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The AFI Fest world premiere of Patriots Day took place last night in Hollywood, a little more than three years after the Boston Marathon bombings, the events on which the Mark Wahlberg starrer is based.
“The reaction from the media was that [the movie] was too soon,” said Wahlberg, an outspoken Boston native. “But my feeling was, because things like [the bombing] were happening around us all the time and because the message [of the movie] is so powerful — of people coming together and standing up for love — I thought it wasn’t soon enough.”
Patriots Day takes place in the aftermath of the 2013 bombings at the Boston Marathon and tracks the subsequent investigation and manhunt to track down the suspects.
“As we were going through the process of trying to get the movie together, there were more instances like [Boston] happening all around the world, so we realized that this movie would be about a major theme of our time,” said producer Scott Stuber, reiterating Wahlberg’s point.
Because the real-life events that the feature drew from were still fresh in the minds of the country, especially the people of Boston, it was important to the production that the film both be accurate and feel authentic.
Explained producer Hutch Parker, “It was important to Mark, as a son of Boston, to be unimpeachably accurate.”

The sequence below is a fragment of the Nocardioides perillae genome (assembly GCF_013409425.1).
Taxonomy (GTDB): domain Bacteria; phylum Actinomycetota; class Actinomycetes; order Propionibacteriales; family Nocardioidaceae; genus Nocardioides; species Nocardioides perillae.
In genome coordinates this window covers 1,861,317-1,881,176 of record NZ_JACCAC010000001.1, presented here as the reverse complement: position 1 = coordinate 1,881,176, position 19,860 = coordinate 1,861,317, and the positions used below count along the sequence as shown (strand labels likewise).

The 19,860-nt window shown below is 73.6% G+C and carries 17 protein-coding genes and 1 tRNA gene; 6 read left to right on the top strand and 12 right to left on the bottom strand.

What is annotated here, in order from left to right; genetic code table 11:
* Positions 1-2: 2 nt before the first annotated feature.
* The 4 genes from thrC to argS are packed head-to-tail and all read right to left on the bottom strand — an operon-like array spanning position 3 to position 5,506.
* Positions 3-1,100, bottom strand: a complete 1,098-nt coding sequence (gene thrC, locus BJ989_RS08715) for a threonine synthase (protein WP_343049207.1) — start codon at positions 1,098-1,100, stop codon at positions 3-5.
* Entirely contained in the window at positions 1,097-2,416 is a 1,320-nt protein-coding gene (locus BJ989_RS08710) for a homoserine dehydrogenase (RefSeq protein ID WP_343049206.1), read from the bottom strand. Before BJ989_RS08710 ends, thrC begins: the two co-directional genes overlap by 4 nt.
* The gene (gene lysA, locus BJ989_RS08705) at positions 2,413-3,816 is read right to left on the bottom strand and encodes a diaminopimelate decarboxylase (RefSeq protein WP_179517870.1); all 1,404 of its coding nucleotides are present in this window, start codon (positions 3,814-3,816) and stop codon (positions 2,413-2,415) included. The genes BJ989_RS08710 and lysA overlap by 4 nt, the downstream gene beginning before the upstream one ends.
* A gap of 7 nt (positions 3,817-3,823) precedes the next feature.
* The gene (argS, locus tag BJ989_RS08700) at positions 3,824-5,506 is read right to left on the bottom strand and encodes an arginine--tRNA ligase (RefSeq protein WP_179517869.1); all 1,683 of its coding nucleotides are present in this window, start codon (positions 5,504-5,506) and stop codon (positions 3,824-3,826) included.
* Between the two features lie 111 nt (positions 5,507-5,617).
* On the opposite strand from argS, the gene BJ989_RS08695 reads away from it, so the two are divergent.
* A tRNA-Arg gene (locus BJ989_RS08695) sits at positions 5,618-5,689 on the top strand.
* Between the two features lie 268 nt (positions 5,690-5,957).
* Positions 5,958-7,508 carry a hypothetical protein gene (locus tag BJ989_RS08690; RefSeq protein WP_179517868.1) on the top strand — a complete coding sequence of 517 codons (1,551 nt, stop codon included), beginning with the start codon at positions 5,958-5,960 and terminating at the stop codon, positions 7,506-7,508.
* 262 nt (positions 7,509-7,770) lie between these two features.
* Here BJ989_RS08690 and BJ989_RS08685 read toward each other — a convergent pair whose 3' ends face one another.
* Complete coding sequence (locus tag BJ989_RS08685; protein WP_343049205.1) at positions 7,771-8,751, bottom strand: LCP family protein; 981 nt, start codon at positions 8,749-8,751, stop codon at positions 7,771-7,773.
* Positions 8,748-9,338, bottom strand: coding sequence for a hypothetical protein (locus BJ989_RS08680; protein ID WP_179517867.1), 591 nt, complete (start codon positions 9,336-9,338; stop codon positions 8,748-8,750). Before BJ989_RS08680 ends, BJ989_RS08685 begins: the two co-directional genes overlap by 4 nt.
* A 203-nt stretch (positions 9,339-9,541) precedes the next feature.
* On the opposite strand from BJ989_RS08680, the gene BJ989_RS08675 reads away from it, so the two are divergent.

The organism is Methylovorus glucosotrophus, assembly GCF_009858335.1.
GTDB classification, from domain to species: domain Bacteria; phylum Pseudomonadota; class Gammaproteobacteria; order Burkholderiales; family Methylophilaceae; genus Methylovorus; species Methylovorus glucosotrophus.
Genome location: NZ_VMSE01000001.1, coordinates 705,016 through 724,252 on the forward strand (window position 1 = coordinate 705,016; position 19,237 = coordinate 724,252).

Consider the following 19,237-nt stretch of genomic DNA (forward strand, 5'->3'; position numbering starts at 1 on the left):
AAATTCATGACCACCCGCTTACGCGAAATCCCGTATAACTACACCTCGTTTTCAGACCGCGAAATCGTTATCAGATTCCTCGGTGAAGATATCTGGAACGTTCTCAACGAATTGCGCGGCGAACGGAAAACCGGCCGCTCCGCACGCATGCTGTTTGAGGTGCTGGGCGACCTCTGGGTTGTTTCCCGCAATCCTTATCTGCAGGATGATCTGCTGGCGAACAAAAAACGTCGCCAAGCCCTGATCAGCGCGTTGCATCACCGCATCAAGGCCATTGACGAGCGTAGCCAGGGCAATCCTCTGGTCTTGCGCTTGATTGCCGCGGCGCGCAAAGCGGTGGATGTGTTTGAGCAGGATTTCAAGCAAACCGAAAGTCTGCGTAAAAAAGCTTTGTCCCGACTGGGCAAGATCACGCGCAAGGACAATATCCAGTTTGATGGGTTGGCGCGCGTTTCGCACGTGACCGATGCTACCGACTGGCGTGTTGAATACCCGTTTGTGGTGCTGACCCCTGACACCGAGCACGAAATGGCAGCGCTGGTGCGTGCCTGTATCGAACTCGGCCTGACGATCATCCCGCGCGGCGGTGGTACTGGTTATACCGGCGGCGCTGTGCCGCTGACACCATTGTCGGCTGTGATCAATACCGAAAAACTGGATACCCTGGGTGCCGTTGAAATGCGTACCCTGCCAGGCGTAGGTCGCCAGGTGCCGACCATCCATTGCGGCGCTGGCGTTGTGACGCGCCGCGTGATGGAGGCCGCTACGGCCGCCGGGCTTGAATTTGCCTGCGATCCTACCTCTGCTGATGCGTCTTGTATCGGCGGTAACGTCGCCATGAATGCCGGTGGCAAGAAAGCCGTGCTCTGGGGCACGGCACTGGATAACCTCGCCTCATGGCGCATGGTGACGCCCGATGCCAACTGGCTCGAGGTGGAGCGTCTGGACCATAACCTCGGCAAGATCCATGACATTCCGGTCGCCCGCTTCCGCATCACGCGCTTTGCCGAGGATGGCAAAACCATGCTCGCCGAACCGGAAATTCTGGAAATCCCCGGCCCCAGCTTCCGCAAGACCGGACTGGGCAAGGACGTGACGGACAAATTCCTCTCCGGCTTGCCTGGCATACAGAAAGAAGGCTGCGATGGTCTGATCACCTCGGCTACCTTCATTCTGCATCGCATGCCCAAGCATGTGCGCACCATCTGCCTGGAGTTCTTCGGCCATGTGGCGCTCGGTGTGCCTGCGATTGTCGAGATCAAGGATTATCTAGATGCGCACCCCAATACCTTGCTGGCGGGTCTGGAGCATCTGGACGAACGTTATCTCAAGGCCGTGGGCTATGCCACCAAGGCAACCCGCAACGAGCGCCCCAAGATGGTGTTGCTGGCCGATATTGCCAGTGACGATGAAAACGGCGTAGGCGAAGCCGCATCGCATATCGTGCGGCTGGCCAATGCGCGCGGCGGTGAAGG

Parker said the script never was locked down officially. Instead, Wahlberg and director Peter Berg changed the story during production, as they spoke to the first responders and bystanders that were present on race day.
“Boston is a very small place, but it is a very unique place, so I wanted [Berg] to understand the people and culture,” said Wahlberg.
Patriots Day is the third film that the director and star have worked on together in the past four years. Lone Survivor (2013) and this September’s Deepwater Horizon also were based on real people and much-publicized events.
Wahlberg said that he would fight Berg on “the smallest thing” in order to ensure that Boston, its people and their stories were properly portrayed onscreen. He said: “I needed it to be authentic, and I was the one who was going to be responsible for that. I held him to the highest standard because I was going to be held accountable.”
Kevin Bacon, who plays FBI agent Richard DesLauriers in the movie, also walked the carpet, along with WME head Ari Emanuel, who was there to support his longtime client and friend Wahlberg. Many of the people on which the film’s principal characters were based were brought up onstage at the screening at the TCL Chinese Theatre to a standing ovation from the audience.
“I am very proud that, with this movie, we are in support of police officers, of firefighters, of EMT workers, of the citizens — black, white, Asian, Hispanic, male, female — who came together and took care of each other,” Berg told The Hollywood Reporter.
There are many elements of Patriots Day, from homeland security to the cooperation of federal agencies, that could take on new meaning in the wake of this year’s divisive election.
“One of the things that I liked about Patriots Day, and that I liked about Lone Survivor, is that these are not political movies,” said Berg, who emphasized a bipartisan filmmaking approach. The director hopes that the movie’s themes of universality and hope are the main takeaways for audiences.
He concluded: “They are stories that should be able to reach out to anyone. If you love Hillary Clinton, then there is a story for you here. If you voted for Donald Trump, there is a story for you here.”
Patriots Day hits theaters Dec. 21.
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